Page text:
The Worlds Within Our World

“The pre-Socratic Greek philosopher Parmenides taught that the only things that are real are things which never change… and the pre-Socratic Greek philosopher Heraclitus taught that everything changes. If you superimpose their two views, you get this result: Nothing is real.”

― Philip K. Dick

I’m going to try to be as succinct as possible here, but reality and perspective are philosophical issues both broad and deep, and have been argued since before Socrates, who said, “The only true wisdom is in knowing you know nothing.” I guess I’m not that wise, because I do believe I know something, I do believe in reality, or at least my perspective of it.

I believe the world is a set of realities that exists whether or not we are aware of them: Is there a sound when a tree falls in the forest if nobody is there to hear it? Yes, because of the science of molecular properties involving motion through a medium – the elemental mass of the falling tree compresses the elemental mass of the air it falls through, exciting the atoms in it to where they emit the radiation we call sound, not unlike the sound of thunder resulting from lightning; we can sometimes see lightning and not hear thunder, but that doesn’t mean there isn’t any, it just means we’re too far from it to hear it. (That may not be completely scientifically said correctly, but it works.)

And that’s perspective, a subjective application to an objective reality. Our mind, in an attempt to comprehend reality, draws upon our past experiences and integrates them with something new or different to create a new or better understanding. But because that understanding is built on our own unique experiences, it may well differ from that of others who have not shared the same experience, or the same prior experiences, upon which our understanding is based.

As a result, there are differences in the “world” perceived between individuals or between groups of peoples who have had different experiences, or in what manner each understands them.

My “world” may easily be something radically different from your “world”. Neither is right or wrong, just different; there is only one objective reality, one real world, but within that world there are as many real worlds as there are people on Earth, each different, each person living in a somewhat different world, mentally.

And therein lies the problem. 

In order to preserve our own sanity we must believe what we “know” is true, so that we can function. But when we don’t (or refuse to) believe there can be more than one truth, we ask, “What’s wrong, why doesn’t everyone see what I see?” And, even if we allow others their perspective of reality as equally true to them, there is usually conflict – argument, war, etc. – over whose is right and whose is wrong. And if we do allow that someother’s perception has maybe more validity than our own, we suffer self-doubt and ask, “Why and how could I be so wrong? What’s wrong with me?”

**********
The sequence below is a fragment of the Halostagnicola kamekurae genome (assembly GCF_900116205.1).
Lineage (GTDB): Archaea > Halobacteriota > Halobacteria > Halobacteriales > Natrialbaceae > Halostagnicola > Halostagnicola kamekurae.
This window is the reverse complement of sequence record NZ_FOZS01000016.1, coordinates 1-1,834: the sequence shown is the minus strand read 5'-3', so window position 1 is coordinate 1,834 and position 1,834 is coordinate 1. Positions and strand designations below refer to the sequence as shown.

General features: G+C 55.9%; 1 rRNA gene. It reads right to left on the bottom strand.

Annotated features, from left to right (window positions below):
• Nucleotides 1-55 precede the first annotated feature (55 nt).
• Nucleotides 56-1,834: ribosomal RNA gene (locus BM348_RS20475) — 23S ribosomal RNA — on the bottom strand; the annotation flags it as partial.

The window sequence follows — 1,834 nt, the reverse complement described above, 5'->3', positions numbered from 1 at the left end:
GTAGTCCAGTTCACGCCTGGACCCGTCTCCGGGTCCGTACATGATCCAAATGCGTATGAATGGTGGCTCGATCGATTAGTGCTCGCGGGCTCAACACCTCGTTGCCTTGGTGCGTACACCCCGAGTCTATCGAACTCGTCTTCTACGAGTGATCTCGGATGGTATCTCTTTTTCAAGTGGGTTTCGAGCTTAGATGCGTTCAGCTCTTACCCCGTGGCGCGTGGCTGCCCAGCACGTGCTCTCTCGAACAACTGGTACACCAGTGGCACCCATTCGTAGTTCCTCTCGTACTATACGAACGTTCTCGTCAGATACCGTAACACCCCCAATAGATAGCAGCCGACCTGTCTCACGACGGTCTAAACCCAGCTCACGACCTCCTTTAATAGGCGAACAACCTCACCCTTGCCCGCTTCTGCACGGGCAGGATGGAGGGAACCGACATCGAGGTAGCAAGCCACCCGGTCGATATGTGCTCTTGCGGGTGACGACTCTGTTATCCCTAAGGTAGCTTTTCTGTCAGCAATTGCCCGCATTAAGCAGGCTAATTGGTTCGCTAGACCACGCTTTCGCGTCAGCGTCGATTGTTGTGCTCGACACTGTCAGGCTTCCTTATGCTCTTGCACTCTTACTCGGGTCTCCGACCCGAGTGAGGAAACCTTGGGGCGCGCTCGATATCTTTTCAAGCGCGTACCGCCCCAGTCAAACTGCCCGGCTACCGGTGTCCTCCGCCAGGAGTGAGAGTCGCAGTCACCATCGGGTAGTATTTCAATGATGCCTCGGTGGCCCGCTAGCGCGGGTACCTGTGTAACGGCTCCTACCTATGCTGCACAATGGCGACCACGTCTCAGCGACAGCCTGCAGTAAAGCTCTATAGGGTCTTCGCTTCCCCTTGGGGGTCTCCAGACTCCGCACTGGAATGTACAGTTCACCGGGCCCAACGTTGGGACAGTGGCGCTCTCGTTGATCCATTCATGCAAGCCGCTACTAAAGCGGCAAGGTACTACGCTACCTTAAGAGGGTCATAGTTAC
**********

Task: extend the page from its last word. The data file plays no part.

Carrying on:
One only has three options: 1) Surround yourself only with people who agree with your beliefs in what’s real and true, or 2) accept that there are other, equally valid world-views – even if you don’t understand them – and adopt the attitude of “live and let live” in peace, or 3) admit to the possibility you may be wrong and – in the spirit of self-growth – allow your thinking to change to something different.

Option one is ego-driven and self-serving. Option two is indifference, yet still self-serving. Option three is self-growth – the sign of intelligence, still self-serving, but in a positive sense.

I choose option three.

But what do I know?

Thinking it so doesn’t make it so.

I guess that means nothing is real and I never wrote this and you never read it.

– Bill


2 thoughts on “The Worlds Within Our World

  1. I agree with your choice, Bill. Option two is not just indifference, it’s pluralism–everything is equally true–which always tend to devolve into the original proposition that nothing is true. I like the old blind men and the elephant story because it illustrates the idea that each of us perceives some truth, just not the whole thing. Humility is wisdom. It’s when we assume we have the whole picture that we fly off-course. Good food for thought!


    1. Blind men and the elephant, I know the fable and wish I’d thought of it as an illustration! You are absolutely correct that humbly acknowledging our need to seek the truth is wise (how many Scripture verses speak to that!?) But if a person isn’t interested in finding what’s truth, I’d rather they’d just be tolerant of other’s truths as opposed to adamantly insisting theirs is the only truth and (as you said), “fly off-course” – too many lost friendships, too many executions, too many wars have happened as a result. Consider the Crusades, early Catholic persecution of Protestants, today’s Islamic jihads.


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